Differences between Throughput and Bandwidth Explained

This tutorial explains the differences between the throughput and bandwidth in detail. Learn what the throughput and bandwidth are and how they differ from each other.

Both throughput and bandwidth describe transmission speeds. Bandwidth describes the information-carrying capacity of a medium, while throughput describes the actual use of that capacity.

To understand the basic difference between throughput and bandwidth, think about a highway. If 24 cars can go through on a highway in a second, then the bandwidth of that highway is 24 cars per second.

But, in practice, this never happens. Cars can’t be driven in bumper-to-bumper mode. The actual number of cars that can go through depends on several conditions such as weather, road condition, and lights. If under given conditions only 20 cars can go through in a second, then the throughput of that highway is 20 cars per second.

The following image shows this example.

throughput and bandwidth

Let’s take one more example.

File size: 46 megabits

Ethernet overhead (the total of extra information which each data packet contains such as header and trailer): 10 megabits.

The total amount of data to be transferred: 56 megabits (46 megabits + 10 megabits)

Bandwidth (Maximum data transfer speed): 56 Mbps

Amount of data lost due to errors and acknowledgments: 28 Mbps

Throughput: 56 Mbps - 28 Mbps = 28 Mbps

The time it takes to transfer the entire file: 56 megabits/28 Mbps = 2 seconds

Throughput always remains lower than the bandwidth. Because of this, provides usually advertises connection speed in up to form such as; up to 100 Mbps, up to 1 Gbps, etc.

Next time, when you subscribe for a new Internet connection, subscribe for a connection that offers a higher bandwidth than your requirement. For example, if you require 1Gbps bandwidth, subscribe for a connection that offers a bandwidth rate of 1.25 Gbps or higher.

Measuring throughput and bandwidth

Computer networks use two types of signals; analog and digital for data transmission. The throughput and bandwidth of digital signals are measured in the bit rate. A bit rate is the number of bits transmitted per second, such as 1000 bits per second or 1Kbps.

The following table lists the common bits rate of digital signals used in computer networks.

Bits Rate Description
1bps 1 bit per second
1Kbps 1000 bits per second
1Mbps 1,000,000 bits per second
1Gbps 1,000,000,000 bits per second
1Tbps 1,000,000,000,000 bits per second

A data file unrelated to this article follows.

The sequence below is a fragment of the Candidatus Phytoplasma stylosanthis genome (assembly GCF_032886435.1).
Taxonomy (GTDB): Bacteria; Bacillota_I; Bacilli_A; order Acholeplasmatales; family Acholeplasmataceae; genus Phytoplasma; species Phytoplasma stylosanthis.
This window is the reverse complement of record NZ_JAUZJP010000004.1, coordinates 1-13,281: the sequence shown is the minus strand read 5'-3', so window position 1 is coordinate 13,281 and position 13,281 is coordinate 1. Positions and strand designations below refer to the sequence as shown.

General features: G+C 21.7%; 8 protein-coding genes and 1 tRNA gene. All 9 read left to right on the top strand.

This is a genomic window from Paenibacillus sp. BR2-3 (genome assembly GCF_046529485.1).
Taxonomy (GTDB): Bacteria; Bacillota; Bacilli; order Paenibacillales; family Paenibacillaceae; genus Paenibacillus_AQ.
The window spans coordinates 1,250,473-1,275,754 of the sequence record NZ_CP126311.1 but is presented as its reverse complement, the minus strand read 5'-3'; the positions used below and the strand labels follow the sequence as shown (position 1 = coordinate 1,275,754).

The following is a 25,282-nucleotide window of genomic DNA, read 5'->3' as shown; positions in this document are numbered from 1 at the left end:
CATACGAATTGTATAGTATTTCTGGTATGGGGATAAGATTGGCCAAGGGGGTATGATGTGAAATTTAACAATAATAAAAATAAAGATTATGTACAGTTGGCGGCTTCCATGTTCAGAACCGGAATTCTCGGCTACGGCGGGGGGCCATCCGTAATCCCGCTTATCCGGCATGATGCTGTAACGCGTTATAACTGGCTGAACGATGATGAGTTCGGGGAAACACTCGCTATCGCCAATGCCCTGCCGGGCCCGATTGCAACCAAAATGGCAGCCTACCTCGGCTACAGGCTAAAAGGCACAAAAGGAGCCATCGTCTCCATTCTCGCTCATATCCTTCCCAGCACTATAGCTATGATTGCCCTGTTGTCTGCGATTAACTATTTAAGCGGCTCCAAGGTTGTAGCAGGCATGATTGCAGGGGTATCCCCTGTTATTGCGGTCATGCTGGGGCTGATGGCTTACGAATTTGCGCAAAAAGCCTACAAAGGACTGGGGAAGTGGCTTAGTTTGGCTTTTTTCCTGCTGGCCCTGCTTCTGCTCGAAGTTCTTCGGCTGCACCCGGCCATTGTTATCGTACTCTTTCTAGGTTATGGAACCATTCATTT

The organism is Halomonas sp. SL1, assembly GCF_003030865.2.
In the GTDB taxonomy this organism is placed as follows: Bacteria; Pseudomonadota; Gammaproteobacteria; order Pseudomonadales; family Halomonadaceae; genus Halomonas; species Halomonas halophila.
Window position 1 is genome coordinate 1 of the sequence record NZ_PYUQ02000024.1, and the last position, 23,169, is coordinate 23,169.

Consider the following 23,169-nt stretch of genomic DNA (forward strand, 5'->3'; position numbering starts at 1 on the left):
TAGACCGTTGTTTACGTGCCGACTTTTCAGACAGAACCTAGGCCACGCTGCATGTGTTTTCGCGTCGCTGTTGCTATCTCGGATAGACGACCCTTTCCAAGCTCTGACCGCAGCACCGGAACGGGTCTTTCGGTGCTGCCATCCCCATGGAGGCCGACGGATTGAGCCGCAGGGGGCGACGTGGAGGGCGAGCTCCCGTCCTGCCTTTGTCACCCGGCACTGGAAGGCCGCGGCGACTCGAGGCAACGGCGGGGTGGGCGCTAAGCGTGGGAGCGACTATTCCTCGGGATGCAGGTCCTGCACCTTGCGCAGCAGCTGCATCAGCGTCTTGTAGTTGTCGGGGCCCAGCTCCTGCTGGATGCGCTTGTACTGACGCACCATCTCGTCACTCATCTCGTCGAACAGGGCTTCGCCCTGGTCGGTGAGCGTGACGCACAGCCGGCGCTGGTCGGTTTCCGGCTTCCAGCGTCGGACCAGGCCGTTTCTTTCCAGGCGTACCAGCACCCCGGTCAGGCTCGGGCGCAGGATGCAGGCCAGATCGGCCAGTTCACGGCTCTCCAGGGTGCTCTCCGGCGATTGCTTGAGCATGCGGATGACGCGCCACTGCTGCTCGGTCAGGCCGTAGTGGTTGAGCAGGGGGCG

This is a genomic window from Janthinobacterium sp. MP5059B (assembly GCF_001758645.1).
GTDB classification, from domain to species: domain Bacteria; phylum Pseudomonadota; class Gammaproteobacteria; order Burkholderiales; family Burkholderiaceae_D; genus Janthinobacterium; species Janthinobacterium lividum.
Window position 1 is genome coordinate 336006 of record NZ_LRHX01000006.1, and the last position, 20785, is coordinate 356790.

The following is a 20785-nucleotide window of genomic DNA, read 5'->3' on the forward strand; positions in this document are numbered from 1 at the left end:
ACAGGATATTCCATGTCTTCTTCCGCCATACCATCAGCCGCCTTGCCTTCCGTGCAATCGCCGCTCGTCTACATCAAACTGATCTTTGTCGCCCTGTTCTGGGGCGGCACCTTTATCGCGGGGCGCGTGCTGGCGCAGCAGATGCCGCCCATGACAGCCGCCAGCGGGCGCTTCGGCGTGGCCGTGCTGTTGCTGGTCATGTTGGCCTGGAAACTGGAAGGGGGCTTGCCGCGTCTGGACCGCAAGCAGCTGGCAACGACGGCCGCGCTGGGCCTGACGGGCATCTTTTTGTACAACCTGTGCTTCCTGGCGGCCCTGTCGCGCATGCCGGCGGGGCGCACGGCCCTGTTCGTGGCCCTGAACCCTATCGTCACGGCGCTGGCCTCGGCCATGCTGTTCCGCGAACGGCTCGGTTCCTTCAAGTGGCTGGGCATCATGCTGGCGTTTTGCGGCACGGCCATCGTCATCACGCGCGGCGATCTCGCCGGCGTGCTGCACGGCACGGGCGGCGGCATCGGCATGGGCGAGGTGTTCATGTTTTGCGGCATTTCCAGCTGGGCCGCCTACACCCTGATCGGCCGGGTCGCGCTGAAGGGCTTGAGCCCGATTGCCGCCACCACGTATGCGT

The throughput and bandwidth of analog signals are measured in the baud rate. A baud rate is the number of symbols transmitted per second. A symbol is a voltage, frequency, pulse, or phase change in the analog transmission.

Calculating bandwidth of analog signals

The bandwidth of analog signals is computed by subtracting the lower frequency from the higher one. For example, if a cable can carry frequencies from 300 Hz to 3300 Hz, then the bandwidth of that cable is 3000 Hz (3300 - 300).

Let’s take one more example, a human can hear a signal of frequency range 300 to 3000. So the bandwidth of a human voice is 2700 Hz (3000 - 300).

Frequency range Used by
535 kHz to 1605 kHz AM Radio stations
88 to 108 MHz FM Radio stations
108 to 174 MHz VHF Cable stations
174 to 216 MHz VHF television stations
216 to 470 MHz UHF Cable stations
470 to 890 MHz UHF television stations
230MHz to 3 THz Radar

A higher frequency represents a larger bandwidth. A larger bandwidth provides faster transmission.

Common factors that affect bandwidth and throughput

Transmitting device
A transmitting device converts data into signals and load signals on the medium. A slow transmitting device can lower the throughput rate. For example, suppose, a cable of 100Mbps bandwidth is connected with a NIC that can transmit data at the rate of 10Mbps. In this case, even the bandwidth of the cable is 100Mbbps, the bandwidth of transmission will be 10 Mbps and the actual data transmission rate (throughput) will be even less.

Distance
Signals lose strength as they travel on a medium. Because of this, the throughput of a medium decreases as the distance increases. Amplifiers (for analog signals) and repeaters (for digital signals) are used to increase signals’ strength.

Environment
When signals travel through a medium, their environment affects them. For example, EMI (electro-magnetic-interface) fields and cross-talk affect digital signals, noise and attenuation affect analog signals, and weather and obstacles affect radio waves.

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